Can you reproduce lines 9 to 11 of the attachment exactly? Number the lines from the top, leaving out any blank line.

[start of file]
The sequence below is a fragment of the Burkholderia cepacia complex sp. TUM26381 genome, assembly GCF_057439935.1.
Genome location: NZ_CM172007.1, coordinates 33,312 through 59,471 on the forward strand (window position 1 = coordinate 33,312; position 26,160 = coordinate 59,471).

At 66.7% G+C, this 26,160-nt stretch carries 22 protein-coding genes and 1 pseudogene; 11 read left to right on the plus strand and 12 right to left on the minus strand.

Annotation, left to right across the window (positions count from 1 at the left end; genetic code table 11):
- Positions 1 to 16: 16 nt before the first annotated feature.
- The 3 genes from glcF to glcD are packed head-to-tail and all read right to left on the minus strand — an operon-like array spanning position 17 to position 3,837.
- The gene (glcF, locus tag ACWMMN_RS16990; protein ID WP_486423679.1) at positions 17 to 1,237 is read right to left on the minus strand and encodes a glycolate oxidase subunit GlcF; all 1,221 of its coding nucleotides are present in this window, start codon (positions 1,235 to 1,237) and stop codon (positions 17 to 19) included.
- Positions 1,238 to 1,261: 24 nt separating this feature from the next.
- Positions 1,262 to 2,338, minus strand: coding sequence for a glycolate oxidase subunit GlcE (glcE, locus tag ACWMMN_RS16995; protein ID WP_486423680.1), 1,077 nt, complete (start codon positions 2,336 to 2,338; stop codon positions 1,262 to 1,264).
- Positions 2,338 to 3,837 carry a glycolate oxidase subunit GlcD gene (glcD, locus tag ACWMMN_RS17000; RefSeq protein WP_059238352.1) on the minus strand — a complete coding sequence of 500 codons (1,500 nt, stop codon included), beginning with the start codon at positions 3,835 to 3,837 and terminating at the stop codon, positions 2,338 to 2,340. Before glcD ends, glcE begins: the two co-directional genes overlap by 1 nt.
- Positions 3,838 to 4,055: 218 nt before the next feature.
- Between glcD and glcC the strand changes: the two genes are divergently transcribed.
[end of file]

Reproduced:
- Positions 1,262 to 2,338, minus strand: coding sequence for a glycolate oxidase subunit GlcE (glcE, locus tag ACWMMN_RS16995; protein ID WP_486423680.1), 1,077 nt, complete (start codon positions 2,336 to 2,338; stop codon positions 1,262 to 1,264).
- Positions 2,338 to 3,837 carry a glycolate oxidase subunit GlcD gene (glcD, locus tag ACWMMN_RS17000; RefSeq protein WP_059238352.1) on the minus strand — a complete coding sequence of 500 codons (1,500 nt, stop codon included), beginning with the start codon at positions 3,835 to 3,837 and terminating at the stop codon, positions 2,338 to 2,340. Before glcD ends, glcE begins: the two co-directional genes overlap by 1 nt.
- Positions 3,838 to 4,055: 218 nt before the next feature.